Pushing yourself to greater lengths with your workouts is arguably the best way to reach your goals. It’s taking steps, little by little, to increase your overall performance and overcome those awful plateaus. There are times when pushing yourself harder can backfire on you, though.
I’ve been going full tilt for five weeks as of the beginning of this week. It’s been rough and at times frustrating, but pushing myself harder and harder has resulted in a number of side effects that I would hope to avoid in normal circumstances. Blisters, sore feet, and other undesirable conditions can result from overextending yourself in the gym or at the track. Over time, your body may adjust to your boost in activity and these problems will become less of an issue, but the key isn’t to attempt to climb the tallest mountain when you haven’t even walked uphill.
I took a break this week. After having returned from a business trip that kept me busier than usual, I decided to take a week away from heavy activity and focus on catching up on work. This may not have been the best decision I could have made, but it didn’t kill my plan, either. Well, it could have if I had let it continue for too long.
Week 5 Report
Start — 289.0
Middle — 291.0
End — 287.9
Total Weight Lost (Full Program) — 7.7 Pounds
How to Deal with Weight Gain During Dieting
I gained weight during the middle of the week. This was likely the result of taking it easy for a few days after an especially heavy week. Looking at the scale, it’s easy to be discouraged when you’ve worked so hard to make it to a specific point in your weight loss plan. I felt miserable that whole day, but it pushed me to get back on track and to start working out again.
Within 48 hours, I had lost everything I gained from relaxing and even marked one of the lowest numbers I had since beginning the plan. At 287.9, I’m feeling quite a bit better than I have in months. In fact, I hadn’t seen the 280s since last year, so I’m thrilled with the progress.
This being week six, I had hoped to lose 12 pounds by now. The original goal called for two pounds of loss per week, and that seemed like a reachable goal at first. However, it’s important to remember that gradual weight loss gives you a better chance of keeping it off forever than losing it all at once. I’ve known several people who dropped extraordinary amounts of weight doing P90X and other intense plans only to gain it all back faster than they lost it when the plan ended.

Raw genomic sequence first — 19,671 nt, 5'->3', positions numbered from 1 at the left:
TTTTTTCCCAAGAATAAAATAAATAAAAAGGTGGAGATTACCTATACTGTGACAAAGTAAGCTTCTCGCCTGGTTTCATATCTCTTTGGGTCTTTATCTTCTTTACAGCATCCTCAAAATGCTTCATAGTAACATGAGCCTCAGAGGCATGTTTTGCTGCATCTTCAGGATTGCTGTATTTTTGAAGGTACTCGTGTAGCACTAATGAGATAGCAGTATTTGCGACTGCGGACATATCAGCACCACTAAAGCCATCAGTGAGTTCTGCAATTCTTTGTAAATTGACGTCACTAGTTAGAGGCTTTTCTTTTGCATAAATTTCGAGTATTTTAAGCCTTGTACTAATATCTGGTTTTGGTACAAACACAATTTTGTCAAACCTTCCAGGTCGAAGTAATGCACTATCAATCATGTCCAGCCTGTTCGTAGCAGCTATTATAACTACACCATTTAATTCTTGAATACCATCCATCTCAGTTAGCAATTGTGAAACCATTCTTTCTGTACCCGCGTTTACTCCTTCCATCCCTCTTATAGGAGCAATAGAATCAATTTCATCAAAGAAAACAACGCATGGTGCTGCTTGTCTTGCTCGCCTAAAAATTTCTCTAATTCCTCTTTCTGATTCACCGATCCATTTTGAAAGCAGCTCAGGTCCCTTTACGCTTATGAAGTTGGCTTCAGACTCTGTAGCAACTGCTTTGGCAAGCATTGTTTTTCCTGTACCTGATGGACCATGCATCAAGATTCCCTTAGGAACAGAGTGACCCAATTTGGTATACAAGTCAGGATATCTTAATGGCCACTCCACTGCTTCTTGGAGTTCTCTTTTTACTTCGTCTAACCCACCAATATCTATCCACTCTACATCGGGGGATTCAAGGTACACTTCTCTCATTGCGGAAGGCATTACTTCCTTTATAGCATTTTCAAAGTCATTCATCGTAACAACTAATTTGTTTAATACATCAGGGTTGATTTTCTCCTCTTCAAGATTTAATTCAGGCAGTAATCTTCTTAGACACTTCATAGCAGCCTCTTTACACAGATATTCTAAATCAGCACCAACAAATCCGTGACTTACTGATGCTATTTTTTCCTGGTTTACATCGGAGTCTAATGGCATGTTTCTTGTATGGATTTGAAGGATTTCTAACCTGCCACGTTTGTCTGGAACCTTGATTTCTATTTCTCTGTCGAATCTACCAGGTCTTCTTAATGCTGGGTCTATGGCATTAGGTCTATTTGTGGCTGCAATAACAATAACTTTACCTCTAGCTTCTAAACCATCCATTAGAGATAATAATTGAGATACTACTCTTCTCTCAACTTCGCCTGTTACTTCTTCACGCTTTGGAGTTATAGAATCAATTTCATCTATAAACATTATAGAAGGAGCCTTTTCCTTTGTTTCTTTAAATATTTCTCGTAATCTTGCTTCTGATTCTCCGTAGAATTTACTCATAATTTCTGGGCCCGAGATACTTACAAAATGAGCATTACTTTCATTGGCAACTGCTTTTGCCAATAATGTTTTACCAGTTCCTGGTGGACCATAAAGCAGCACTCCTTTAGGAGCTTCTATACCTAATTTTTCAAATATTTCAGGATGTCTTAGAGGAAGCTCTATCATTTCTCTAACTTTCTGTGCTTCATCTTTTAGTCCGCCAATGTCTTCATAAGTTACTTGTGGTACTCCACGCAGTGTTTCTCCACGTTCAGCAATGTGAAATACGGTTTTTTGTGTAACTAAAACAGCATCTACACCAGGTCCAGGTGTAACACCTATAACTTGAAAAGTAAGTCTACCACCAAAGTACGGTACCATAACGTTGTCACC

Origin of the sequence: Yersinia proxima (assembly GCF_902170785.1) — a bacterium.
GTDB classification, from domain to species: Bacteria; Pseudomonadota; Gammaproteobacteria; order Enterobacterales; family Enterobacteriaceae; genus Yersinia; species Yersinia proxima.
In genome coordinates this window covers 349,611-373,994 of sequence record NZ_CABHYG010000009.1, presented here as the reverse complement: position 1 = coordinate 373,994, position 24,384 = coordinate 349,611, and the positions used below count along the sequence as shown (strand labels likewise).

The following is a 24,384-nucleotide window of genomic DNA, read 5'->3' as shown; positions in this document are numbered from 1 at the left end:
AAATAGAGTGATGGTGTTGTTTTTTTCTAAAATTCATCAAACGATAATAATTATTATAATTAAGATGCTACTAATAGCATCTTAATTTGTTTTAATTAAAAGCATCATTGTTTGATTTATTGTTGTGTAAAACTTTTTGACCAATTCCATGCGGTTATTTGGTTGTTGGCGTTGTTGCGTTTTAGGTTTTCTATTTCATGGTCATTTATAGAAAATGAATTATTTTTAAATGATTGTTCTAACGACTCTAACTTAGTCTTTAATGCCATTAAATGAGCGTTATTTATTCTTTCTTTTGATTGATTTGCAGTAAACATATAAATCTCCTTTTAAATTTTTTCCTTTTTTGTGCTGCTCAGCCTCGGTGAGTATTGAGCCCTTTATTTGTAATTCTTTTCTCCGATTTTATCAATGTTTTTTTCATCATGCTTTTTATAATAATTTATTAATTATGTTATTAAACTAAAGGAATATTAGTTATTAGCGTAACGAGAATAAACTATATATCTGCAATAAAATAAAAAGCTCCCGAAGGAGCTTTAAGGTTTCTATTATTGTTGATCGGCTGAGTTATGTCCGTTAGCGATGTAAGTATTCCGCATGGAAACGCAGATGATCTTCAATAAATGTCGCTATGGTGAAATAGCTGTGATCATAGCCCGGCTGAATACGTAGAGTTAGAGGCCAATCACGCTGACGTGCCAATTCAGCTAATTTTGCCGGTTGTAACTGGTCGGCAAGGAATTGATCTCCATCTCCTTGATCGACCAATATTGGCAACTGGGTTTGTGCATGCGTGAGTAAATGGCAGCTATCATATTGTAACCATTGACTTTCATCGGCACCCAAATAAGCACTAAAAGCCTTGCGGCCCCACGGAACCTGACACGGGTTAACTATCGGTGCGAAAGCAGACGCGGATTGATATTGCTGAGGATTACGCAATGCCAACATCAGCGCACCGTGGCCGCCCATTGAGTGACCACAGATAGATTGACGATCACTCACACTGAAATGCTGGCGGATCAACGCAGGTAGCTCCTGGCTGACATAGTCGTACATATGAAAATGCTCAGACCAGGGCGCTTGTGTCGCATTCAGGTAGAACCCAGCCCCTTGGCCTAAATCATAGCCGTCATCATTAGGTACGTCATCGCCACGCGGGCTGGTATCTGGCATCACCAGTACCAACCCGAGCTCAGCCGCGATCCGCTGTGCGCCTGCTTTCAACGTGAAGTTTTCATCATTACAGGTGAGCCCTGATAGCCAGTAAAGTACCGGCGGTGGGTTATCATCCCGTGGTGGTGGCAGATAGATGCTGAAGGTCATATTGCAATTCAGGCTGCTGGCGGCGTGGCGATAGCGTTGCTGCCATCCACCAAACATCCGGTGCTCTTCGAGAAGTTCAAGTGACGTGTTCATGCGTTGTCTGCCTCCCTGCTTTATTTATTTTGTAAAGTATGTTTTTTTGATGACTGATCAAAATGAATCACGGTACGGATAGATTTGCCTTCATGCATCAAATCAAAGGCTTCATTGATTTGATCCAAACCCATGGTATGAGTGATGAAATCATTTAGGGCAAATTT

In the end, I’m not doing this to fix something I broke. I’m doing this so I can live a longer, healthier life. That means taking the good with the bad and giving myself the best chance possible of long-term success.
Healthy Living is a Lifestyle, Not a Plan
I’m beginning to understand why so many of my friends have regained the weight they lost during dieting and exercise. Simply put, there is no such thing as a quick fix to obesity. Your body is like a car, and years of neglect can’t be undone by spraying a little Turtle Wax on it. You need to do a top-down restoration, treat it with special high-mileage fuel, and take it out of the garage now and then.
You wouldn’t expect a car that has sat idle for years to win the Daytona 500. It needs care, attention, and use.
By thinking of weight loss as a quick fix, I’ve failed at just about every diet I’ve tried over the past 10 years. Weight Watchers, Nutri-System, and others can be great jump starts to a healthier lifestyle, but if you don’t take what you learn about portion control and eating the right things with you throughout life, you’ll end up right back where you started.
Working my daily walks into my routine has become part of my life. If I stopped walking, I’d burn less calories and everything I’ve worked towards to this point would ultimately fall apart. Healthier eating and living has to become a part of your life in order to have any lasting impact.
How often do you take breaks from your own life? Two weeks per year is what the average American takes from their full-time jobs. If I took a month off of my exercise plan, I’d probably spend more time catching up to where I was. Special events such as Thanksgiving and birthdays are great times to celebrate, but I often find myself using these holidays as excuses to give up my diet for longer than a holiday itself.
Indulge in the things that make life sweeter, but remember that life is a race and every stop you take makes it that much harder to regain the lead.
Question of the Week
Do you see a diet or exercise program as being a temporary tool to help you reach a goal, or a lifestyle change you should continue well past the point at which you’ve met your goals? Which type of diet/exercise plan do you feel is best for long-term health management?
You can answer this question as well as post your own on LockerGnome.net. OSWL is a community effort to share experiences and knowledge regarding weight loss and healthier living.